We need to have belief, faith, trust, hope, and so much more that does not rest on absolute proof in our lives. If fact, if there was a way to provide unimpeachable proof, then things like belief and hope would become antiquated notions. And trust and faith would become useless concepts in a world where everything was proveable. We’d live like computers, all receiving the same inputs, and all producing the same outputs. And all knowing the same things; the only difference being the speed we could think, how fast our processors were, or how much we could remember–how much storage we had.
To be human, to be able to grow, we must develop the skills to have belief in the face of tragedy, to have trust when we have been betrayed, to have hope when all seems lost, and to have faith in an Infinite and Loving God when we cannot actually prove anything. That’s how we grow.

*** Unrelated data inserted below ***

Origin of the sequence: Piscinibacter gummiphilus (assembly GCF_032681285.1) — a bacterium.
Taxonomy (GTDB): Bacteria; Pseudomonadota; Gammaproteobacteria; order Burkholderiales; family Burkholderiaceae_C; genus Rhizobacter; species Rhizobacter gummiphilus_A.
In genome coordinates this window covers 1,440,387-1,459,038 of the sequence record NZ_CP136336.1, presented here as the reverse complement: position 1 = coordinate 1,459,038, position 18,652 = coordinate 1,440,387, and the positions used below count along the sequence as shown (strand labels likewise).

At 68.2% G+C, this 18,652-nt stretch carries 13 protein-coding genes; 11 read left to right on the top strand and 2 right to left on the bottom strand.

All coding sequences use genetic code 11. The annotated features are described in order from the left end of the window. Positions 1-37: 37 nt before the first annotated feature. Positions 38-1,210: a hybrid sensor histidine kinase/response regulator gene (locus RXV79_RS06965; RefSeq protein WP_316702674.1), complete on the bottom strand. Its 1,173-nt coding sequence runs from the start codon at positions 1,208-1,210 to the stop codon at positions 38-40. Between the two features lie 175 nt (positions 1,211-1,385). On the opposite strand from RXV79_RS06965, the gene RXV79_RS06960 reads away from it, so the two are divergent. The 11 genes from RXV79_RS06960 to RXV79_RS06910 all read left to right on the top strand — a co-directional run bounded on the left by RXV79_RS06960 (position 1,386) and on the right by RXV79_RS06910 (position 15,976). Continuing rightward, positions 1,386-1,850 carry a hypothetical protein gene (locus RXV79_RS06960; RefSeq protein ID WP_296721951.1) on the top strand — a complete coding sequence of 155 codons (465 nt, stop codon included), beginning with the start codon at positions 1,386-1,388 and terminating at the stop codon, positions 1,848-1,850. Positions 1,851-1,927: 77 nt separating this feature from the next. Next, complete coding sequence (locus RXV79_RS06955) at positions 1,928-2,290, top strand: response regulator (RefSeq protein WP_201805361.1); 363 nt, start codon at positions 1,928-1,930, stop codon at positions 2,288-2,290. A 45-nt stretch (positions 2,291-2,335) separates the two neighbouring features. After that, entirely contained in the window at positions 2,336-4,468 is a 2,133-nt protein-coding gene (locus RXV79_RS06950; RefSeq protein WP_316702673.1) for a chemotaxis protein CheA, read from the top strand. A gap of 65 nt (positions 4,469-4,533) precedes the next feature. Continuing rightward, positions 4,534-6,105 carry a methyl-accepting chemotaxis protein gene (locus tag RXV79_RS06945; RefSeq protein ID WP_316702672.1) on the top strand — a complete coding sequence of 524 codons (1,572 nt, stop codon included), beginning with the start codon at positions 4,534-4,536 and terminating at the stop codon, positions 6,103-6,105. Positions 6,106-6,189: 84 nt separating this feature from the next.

I believe in God. More importantly, I believe God. Fun with prepositions; there is a difference. If God can do anything, is there anything that we can give Him that He cannot give himself? Yes, in the presence of free will, we can give Him our faith and obedience. And that’s it. We could not give Him our faith if there was absolute proof that He existed. And almost everybody would rush to be obedient if they knew full well that He was real and would stand in judgment.
My grand unifying theory is that God is real. No, it is not a proveable by absolute evidence and formula, as it cannot and should not be. I think about that a lot, and it is only faith that makes the final connection. And it is in working, challenging, defending, doubting and wrestling with that faith that I become stronger. And closer to Him.